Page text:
oral health or cause disease, such as periodontitis.
In the newly launched NIDCR-supported study, the scientists will
employ metagenomics, an investigative strategy first proposed nearly
20 years ago but which has become increasingly popular over the
past few years. Metagenomic techniques re-build genomes from small
snippets of DNA collected from a mixture of organisms found in a
distinct place, such as soil or ocean water. In contrast to previous
genomic sequencing studies, the metagenomic approach allows investigators
to obtain the sequence of genes from a complex mixture of organisms,
including those that do not grow in the laboratory directly from
their natural environment.
Once sequenced, the genes can be compared to those already listed
in huge computer databases to determine if they are unique or already
known. Investigators will also determine whether the proteins encoded
by the genes might be produced under varying conditions of health
and disease, providing further insight into the possible role of
the gene in the disease process.
Importantly, researchers will have an opportunity to study the
function and structure of important predicted proteins derived from
these organisms. They will do so by inserting the genes that encode
these proteins into common laboratory bacteria and allowing them
to produce large quantities of the proteins. This means proteins
from previously unknown microbes will now be identified and characterized.
With recent advances in processing and sequencing large amounts
of genetic information, metagenomics has introduced a scale of data
collection rarely, if ever, seen in biology. As published this year,
Venter et al. collected samples of the Sargasso Sea in the central
North Atlantic Ocean and, using a metagenomics approach, sequenced
most of the bacteria present, including many which could not be
grown in the laboratory. The result: over 1.6 billion base pairs,
or units, of DNA and nearly 70,000 new genes.
Gill noted that the oral metagenomics project marks the first time
that this approach has been undertaken for biomedical research on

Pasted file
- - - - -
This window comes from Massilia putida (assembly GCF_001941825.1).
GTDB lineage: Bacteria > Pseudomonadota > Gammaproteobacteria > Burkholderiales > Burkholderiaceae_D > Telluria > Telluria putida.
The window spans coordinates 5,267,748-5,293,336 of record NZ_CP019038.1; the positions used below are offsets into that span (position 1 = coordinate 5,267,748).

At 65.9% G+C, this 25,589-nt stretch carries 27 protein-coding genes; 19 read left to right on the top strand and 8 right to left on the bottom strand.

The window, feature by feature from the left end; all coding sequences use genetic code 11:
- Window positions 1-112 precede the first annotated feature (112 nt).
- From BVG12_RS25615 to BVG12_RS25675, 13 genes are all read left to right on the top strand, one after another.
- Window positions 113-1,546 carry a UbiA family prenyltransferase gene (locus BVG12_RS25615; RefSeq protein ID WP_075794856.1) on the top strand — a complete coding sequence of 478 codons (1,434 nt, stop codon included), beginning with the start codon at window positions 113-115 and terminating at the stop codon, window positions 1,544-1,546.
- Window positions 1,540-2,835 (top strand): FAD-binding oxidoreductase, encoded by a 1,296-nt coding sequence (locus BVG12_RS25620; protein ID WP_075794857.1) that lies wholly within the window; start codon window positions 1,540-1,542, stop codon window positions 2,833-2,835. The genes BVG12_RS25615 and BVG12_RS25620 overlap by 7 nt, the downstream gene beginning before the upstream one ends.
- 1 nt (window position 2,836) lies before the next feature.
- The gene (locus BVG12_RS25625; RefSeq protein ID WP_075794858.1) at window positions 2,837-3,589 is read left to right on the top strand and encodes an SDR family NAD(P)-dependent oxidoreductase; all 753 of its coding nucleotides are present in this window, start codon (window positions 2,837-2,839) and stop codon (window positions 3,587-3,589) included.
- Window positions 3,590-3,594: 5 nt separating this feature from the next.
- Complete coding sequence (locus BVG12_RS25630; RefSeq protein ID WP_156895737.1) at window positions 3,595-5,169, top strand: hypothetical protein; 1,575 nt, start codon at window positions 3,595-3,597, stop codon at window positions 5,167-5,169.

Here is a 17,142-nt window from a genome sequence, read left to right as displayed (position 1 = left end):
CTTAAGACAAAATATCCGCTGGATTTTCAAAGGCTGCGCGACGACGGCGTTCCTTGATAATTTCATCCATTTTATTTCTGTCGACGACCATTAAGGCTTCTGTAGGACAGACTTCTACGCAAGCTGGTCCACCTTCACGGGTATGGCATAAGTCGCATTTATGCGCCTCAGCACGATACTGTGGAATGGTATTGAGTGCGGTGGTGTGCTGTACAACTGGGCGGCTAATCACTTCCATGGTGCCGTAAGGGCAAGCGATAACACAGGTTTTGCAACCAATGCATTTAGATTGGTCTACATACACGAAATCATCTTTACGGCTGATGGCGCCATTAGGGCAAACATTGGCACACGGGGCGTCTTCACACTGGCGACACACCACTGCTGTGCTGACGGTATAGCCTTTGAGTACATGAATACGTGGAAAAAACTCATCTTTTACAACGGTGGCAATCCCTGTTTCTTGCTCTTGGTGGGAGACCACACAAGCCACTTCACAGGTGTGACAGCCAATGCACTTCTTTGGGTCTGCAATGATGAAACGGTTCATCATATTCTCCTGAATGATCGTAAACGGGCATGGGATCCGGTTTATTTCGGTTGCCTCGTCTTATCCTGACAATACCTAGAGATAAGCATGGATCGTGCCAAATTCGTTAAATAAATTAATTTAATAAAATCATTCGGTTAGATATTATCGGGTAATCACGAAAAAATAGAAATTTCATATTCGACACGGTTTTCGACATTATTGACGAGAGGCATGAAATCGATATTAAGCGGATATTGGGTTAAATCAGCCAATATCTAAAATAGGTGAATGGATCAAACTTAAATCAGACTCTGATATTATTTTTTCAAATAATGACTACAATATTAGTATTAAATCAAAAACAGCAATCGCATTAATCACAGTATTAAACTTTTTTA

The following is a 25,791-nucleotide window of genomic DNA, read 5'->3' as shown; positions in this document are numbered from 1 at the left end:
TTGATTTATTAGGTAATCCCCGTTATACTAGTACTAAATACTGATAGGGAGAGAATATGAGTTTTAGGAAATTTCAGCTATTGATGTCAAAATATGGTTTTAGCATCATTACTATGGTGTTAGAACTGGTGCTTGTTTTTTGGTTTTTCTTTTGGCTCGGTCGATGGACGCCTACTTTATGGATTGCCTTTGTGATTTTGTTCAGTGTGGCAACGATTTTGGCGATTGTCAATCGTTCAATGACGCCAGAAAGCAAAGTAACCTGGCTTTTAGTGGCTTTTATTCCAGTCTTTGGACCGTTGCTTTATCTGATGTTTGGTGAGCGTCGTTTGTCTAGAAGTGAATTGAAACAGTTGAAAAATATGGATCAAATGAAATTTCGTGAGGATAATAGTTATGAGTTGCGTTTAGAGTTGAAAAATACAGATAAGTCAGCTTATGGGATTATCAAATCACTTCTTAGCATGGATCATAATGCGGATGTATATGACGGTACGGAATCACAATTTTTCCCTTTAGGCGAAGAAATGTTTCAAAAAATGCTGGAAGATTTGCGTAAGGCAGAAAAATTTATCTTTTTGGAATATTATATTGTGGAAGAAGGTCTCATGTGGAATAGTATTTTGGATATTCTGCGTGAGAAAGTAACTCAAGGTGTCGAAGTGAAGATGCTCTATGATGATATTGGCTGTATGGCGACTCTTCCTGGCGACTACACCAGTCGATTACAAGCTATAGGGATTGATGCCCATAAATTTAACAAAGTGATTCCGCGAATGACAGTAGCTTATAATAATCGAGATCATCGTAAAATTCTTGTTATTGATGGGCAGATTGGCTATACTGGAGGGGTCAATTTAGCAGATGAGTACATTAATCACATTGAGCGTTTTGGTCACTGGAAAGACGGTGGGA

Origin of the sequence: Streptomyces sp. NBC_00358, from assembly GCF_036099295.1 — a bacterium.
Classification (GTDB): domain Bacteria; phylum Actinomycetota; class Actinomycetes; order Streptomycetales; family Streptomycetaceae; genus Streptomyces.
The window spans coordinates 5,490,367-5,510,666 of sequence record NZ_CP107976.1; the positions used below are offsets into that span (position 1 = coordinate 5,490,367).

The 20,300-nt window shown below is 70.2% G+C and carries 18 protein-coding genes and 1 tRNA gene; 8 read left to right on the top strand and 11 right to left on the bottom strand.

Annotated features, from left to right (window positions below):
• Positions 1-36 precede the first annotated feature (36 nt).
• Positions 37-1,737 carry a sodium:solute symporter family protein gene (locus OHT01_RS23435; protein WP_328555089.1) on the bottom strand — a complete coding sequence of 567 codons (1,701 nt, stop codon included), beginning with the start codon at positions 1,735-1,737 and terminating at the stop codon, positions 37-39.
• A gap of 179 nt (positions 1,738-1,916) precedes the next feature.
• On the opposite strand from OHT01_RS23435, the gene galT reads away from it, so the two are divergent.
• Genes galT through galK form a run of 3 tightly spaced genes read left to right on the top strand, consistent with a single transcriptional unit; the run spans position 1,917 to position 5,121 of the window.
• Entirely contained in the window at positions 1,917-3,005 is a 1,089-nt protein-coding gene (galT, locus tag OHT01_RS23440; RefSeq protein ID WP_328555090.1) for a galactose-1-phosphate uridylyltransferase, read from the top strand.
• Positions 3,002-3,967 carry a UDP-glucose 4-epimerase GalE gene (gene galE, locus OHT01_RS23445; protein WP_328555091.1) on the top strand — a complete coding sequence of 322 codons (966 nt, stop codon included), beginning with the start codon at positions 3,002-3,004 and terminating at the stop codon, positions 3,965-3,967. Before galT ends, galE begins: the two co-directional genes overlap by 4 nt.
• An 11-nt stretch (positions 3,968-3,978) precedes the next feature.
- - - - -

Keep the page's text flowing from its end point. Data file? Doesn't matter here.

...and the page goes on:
humans. "The mouth is just so much more readily accessible
than other parts of the body with recognized biofilms, such as the
intestine," he said. "It's a perfect place to start."
Dr. Gary Armitage, a collaborator on this project at the University
of California at San Francisco School of Dentistry, will collect
biofilm scrapings from individuals in either good oral health or
who have various degrees of periodontal disease. The samples will
come from seven sites in the mouth, including the palate, tongue,
cheek, and subgingival crevice. "The idea is to get a global
oral sampling from each person," Nelson said. After extracting
the DNA, the microbial genes represented in the DNA from healthy
individuals will be compared to those found in patients with gingivitis
and various stages of periodontitis. In addition, the investigators
will begin to examine which genes are activated or turned off during
disease. These patterns will be evaluated in larger clinical studies
to validate their use in diagnosing periodontal disease or suggesting
where to most efficiently target treatments.
"This project will provide baseline data for only one disease
state, periodontal disease," said Dr. Lawrence Tabak, NIDCR
director. "But metagenomics can be applied to bacterial populations
present in caries, in people who smoke, or those treated for cancer.
It's a technique that will be extremely beneficial for dental science
and offers another example of the rich biology of the oral cavity."
The National Institute of Dental and Craniofacial Research
is the nation's leading funder of research on oral, dental,